So the theme that we are going to be looking at here at FCCT this month (while hopefully the sun will continue to shine down gloriously!) is GHG emissions from livestock production systems. This subject has lots of controversy surrounding it, from ex Beatles members encouraging everyone to eat less meat and save the world, to the levy bodies doing some research into economic benefits to be had from reducing emissions from dairy, beef and sheep production. During the month we will be exploring some of these areas in detail and looking at what we can do on-farm to help reduce costs and at the same time improve sustainability and reduce emissions.
So to kick the month off (although will try and stay away from the football puns due to the amazing results from Brazil), here are some stats on livestock’s contribution to emissions to get our teeth into. These initial statistics come from the FAO’s report Tackling Climate Change through livestock which can be downloaded here if you are interested.
The contribution to global emissions of livestock
Emissions from livestock are estimated to be 7.1 gigatonnes of CO₂e per year. This represents 14.5% of human induced GHG emissions.
Below this is broken down into the different sources.
Sources of emissions
If this is broken down it equates to:
Feed processing and production (45% of total)
Enteric fermentation of ruminants (39%).
Manure storage and processing (10%)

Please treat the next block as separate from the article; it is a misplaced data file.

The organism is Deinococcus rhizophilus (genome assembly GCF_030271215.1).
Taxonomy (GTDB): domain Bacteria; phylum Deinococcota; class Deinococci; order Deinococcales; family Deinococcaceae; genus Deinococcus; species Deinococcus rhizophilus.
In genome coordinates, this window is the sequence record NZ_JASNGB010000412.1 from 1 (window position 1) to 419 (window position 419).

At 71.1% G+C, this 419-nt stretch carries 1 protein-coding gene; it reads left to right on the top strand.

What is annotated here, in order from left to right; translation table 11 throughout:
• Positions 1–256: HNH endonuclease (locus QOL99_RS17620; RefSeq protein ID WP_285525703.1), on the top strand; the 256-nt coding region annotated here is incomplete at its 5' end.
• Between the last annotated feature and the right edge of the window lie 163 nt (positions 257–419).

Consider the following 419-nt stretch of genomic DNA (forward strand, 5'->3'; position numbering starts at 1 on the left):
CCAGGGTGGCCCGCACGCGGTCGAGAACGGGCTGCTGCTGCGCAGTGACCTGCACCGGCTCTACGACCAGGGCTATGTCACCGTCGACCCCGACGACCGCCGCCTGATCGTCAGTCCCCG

The remainder is attributable to processing and transportation of animal products.
However its not all bad news. There is massive potential to improve the sector’s environmental performance. The wider adoption of best practices and technologies in feeding, health, husbandry, and manure management could help global livestock sector be more efficient, reduce energy and waste and cut emissions.
The link between efficiency and emissions reduction
There is a direct link between GHG emissions intensities and the efficiency with which producers use natural resources. For livestock production systems nitrous oxide, methane and carbon dioxide emissions effectively represent losses of Nitrogen, energy and organic matter that have an effect on productivity and efficiencies.
This topic of improving efficiency and reducing emissions has been the subject of lots of research and study over the last few years. A couple of things to think about in terms of the effect of reducing emissions on productivity (courtesy of EBLEX) are:
For Sheep – Every 1kg of CO₂ reduction / kg of liveweight equates to an extra 28p/kg increase in gross margin.
For beef cattle – every 5kg of CO₂ reduction / kg of liveweight equates to a 50p/kg increase in gross margin.
With dairy production systems, efficiency and emissions reductions are possible through concentrating on managing feed, manure, fertility, fertiliser and energy use. These will all be looked at throughout the month.
For more information, why not look at our Toolkit section on Livestock?